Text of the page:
First-place winner essay by Glen Crawford
We watch with wonder the images beamed back to Earth
by the Mars Sojourner probe: wonder at the
fact that we are seeing pictures of a new, largely unexplored world. It is a great tribute to our space program that we can see these pictures and wonder, that these images lead us to ask important questions about our place in the cosmos. Yet we are also exploring strange new worlds right here on Earth, worlds just as wondrous, worlds that require new and exciting technologies just to visit, worlds that ask and answer even more questions about how our universe came to be. These are the worlds of inner space, as far inside the structure of matter as we can see. Deep inside the atom there exists a world of tiny, invisible particles that are the building blocks of the universe;
this is the world of high-energy physics.
from Stanford Linear Accelerator Facility
If we could send back pictures from this world, it would look far stranger than Mars.
We would see particles arise out of nothingness, fluttering into existence for a billionth of a billionth of a second, and then disappearing back into the void. We would see a world of amazing order and predictability, yet one
whose fundamental patterns and symmetries
are mysteriously broken. And we know that some day this world will give us answers to fundamental questions, such as: Why do things have mass? Why is there so much matter and so little antimatter? And why are there so many of these tiny "elementary" particles, anyway?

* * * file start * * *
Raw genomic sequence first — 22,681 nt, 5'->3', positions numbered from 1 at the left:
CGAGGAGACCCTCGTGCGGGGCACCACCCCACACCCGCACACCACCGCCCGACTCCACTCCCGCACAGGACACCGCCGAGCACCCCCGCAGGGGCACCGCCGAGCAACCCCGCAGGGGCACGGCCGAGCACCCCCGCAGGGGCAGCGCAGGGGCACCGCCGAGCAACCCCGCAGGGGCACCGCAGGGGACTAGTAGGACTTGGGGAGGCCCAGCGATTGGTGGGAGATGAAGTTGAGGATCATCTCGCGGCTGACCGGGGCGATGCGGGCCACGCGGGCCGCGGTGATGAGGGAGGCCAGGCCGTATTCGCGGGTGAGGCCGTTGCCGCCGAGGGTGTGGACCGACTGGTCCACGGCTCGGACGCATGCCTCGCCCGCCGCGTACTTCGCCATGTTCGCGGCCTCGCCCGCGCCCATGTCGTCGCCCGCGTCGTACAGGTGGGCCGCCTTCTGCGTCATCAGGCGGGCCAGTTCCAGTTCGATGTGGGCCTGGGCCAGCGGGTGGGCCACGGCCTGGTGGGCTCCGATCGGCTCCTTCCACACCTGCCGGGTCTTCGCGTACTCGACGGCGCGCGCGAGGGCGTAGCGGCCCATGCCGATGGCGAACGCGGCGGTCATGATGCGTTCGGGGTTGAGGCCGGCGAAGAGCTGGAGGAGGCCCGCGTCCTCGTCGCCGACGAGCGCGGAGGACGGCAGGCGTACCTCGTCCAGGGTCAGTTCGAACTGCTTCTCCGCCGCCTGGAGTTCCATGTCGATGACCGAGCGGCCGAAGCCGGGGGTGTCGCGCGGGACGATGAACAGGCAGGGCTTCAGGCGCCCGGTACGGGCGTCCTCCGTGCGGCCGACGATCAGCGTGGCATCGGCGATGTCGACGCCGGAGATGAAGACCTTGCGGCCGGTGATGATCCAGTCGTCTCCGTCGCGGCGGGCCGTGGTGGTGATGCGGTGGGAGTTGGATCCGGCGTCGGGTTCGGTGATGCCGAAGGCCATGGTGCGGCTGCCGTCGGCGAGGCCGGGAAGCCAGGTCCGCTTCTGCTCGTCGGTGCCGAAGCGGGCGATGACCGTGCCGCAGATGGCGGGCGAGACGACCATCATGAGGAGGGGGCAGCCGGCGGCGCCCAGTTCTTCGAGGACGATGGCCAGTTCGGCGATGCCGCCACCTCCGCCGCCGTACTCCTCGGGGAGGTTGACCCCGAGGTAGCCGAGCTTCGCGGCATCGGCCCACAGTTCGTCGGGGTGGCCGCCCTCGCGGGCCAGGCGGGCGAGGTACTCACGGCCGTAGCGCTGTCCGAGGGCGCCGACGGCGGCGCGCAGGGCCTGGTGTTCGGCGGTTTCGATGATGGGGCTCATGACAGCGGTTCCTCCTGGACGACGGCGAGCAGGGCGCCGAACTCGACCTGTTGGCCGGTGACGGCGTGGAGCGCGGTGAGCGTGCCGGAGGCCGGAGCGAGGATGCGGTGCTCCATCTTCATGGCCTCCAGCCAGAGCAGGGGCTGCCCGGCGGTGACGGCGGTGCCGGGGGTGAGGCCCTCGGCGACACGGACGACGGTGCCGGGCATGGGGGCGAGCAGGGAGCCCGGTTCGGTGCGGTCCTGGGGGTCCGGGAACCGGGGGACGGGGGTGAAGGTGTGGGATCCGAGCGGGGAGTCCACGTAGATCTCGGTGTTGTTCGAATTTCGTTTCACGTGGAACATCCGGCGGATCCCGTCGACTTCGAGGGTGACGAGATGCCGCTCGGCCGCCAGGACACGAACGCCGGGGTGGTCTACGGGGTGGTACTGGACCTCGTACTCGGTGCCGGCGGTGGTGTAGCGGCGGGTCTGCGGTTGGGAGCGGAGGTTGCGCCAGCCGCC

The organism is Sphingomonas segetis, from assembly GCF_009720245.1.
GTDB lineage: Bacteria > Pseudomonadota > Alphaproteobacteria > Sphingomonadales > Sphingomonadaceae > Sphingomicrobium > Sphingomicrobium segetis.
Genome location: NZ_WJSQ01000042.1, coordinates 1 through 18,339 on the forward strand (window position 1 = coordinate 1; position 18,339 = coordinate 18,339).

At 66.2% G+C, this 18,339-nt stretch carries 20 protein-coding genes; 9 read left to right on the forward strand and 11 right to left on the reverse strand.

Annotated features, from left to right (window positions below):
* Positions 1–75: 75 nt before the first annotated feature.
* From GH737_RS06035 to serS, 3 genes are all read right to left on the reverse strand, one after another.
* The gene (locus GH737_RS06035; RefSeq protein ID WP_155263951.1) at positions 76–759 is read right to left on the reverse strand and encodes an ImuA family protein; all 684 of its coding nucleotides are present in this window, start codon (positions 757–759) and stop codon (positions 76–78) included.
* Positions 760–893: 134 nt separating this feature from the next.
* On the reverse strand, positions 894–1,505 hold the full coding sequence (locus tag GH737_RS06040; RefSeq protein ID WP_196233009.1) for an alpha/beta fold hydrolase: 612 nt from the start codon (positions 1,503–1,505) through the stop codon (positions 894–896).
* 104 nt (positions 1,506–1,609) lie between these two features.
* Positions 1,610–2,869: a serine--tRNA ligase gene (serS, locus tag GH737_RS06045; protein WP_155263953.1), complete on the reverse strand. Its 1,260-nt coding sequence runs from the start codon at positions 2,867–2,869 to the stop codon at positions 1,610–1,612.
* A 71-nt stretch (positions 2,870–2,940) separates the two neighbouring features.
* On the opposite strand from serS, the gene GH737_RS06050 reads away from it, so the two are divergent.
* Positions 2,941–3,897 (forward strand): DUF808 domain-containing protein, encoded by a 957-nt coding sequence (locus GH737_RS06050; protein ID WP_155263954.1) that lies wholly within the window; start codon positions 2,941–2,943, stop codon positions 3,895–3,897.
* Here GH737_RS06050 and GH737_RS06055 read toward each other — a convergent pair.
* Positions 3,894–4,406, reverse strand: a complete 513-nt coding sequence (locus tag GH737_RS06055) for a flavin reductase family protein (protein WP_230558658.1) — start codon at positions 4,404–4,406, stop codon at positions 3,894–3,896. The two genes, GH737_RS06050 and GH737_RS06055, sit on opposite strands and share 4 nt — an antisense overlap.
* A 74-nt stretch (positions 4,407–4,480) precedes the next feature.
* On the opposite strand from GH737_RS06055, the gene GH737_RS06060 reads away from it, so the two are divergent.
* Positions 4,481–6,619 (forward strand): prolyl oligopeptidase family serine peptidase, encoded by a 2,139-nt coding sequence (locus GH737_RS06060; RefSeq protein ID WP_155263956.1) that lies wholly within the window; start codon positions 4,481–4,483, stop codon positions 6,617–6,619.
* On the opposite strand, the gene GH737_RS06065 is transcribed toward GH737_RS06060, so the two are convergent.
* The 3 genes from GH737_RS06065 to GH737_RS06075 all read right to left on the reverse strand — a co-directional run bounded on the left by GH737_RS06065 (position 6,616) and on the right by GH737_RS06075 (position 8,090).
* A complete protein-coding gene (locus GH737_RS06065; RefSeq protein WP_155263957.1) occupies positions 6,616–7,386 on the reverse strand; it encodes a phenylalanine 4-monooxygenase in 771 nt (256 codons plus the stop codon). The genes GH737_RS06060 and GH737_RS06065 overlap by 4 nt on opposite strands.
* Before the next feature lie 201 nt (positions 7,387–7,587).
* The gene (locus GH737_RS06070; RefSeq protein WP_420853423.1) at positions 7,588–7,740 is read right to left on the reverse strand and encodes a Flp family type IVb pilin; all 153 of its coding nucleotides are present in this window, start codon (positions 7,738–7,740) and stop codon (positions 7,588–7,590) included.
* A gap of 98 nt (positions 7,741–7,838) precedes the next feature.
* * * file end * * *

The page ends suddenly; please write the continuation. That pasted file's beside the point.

When people ask why we should continue to do research about a world so removed, so different from our own, I say the reasons are just the same as in the exploration of space, or any other new frontier. The journey is in some ways an end in itself: you never really know what you're going to find until you go.
From Lewis and Clark to Aldrin, Armstrong and Collins we have explored new territories because they were exciting, challenging, and because we learned so many new things just getting there.
No one would have promoted building particle accelerators or detectors because it would save lives-yet much of today's medical imaging is based on technology developed to detect invisible particles. No one would ever have claimed particle physics would change
the way we communicate-yet it was particle physicists and their need to share large amounts of information in that gave birth to the World Wide Web.
At the beginning of this century, few would have expected scientific research to fundamentally change the world. But continued and consistent investments in science by
the United States have helped make it the economic, technological and research leader
of the world at the close of the century. As we head into the new millennium, few would doubt that scientific research will remake our world yet again. It is our choice whether we want to help make this new world or retreat from it.